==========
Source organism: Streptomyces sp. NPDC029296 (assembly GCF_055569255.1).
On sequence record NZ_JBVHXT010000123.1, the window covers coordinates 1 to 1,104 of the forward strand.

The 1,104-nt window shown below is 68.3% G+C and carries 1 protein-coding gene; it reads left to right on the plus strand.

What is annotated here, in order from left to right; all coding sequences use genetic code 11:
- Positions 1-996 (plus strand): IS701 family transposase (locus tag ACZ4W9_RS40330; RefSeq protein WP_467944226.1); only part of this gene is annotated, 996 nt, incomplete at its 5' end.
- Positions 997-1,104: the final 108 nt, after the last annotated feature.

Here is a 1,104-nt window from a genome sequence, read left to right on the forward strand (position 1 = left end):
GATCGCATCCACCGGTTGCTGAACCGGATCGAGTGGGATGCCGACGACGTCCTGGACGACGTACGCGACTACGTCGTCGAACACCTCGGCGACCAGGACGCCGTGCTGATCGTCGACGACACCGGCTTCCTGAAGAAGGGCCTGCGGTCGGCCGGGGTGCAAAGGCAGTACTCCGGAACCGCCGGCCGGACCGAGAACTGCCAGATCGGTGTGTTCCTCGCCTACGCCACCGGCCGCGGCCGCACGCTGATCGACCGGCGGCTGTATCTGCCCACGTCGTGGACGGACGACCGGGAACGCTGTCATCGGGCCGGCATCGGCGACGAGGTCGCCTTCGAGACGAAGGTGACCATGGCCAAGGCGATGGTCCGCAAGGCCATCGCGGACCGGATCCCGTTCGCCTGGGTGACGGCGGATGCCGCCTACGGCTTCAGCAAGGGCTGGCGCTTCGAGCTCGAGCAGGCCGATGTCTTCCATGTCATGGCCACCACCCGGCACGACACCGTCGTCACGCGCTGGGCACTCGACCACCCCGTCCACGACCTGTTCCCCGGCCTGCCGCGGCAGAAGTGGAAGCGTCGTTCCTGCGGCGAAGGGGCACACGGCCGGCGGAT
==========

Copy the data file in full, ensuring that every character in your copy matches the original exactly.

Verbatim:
Source organism: Streptomyces sp. NPDC029296 (assembly GCF_055569255.1).
On sequence record NZ_JBVHXT010000123.1, the window covers coordinates 1 to 1,104 of the forward strand.

The 1,104-nt window shown below is 68.3% G+C and carries 1 protein-coding gene; it reads left to right on the plus strand.

What is annotated here, in order from left to right; all coding sequences use genetic code 11:
- Positions 1-996 (plus strand): IS701 family transposase (locus tag ACZ4W9_RS40330; RefSeq protein WP_467944226.1); only part of this gene is annotated, 996 nt, incomplete at its 5' end.
- Positions 997-1,104: the final 108 nt, after the last annotated feature.

Here is a 1,104-nt window from a genome sequence, read left to right on the forward strand (position 1 = left end):
GATCGCATCCACCGGTTGCTGAACCGGATCGAGTGGGATGCCGACGACGTCCTGGACGACGTACGCGACTACGTCGTCGAACACCTCGGCGACCAGGACGCCGTGCTGATCGTCGACGACACCGGCTTCCTGAAGAAGGGCCTGCGGTCGGCCGGGGTGCAAAGGCAGTACTCCGGAACCGCCGGCCGGACCGAGAACTGCCAGATCGGTGTGTTCCTCGCCTACGCCACCGGCCGCGGCCGCACGCTGATCGACCGGCGGCTGTATCTGCCCACGTCGTGGACGGACGACCGGGAACGCTGTCATCGGGCCGGCATCGGCGACGAGGTCGCCTTCGAGACGAAGGTGACCATGGCCAAGGCGATGGTCCGCAAGGCCATCGCGGACCGGATCCCGTTCGCCTGGGTGACGGCGGATGCCGCCTACGGCTTCAGCAAGGGCTGGCGCTTCGAGCTCGAGCAGGCCGATGTCTTCCATGTCATGGCCACCACCCGGCACGACACCGTCGTCACGCGCTGGGCACTCGACCACCCCGTCCACGACCTGTTCCCCGGCCTGCCGCGGCAGAAGTGGAAGCGTCGTTCCTGCGGCGAAGGGGCACACGGCCGGCGGAT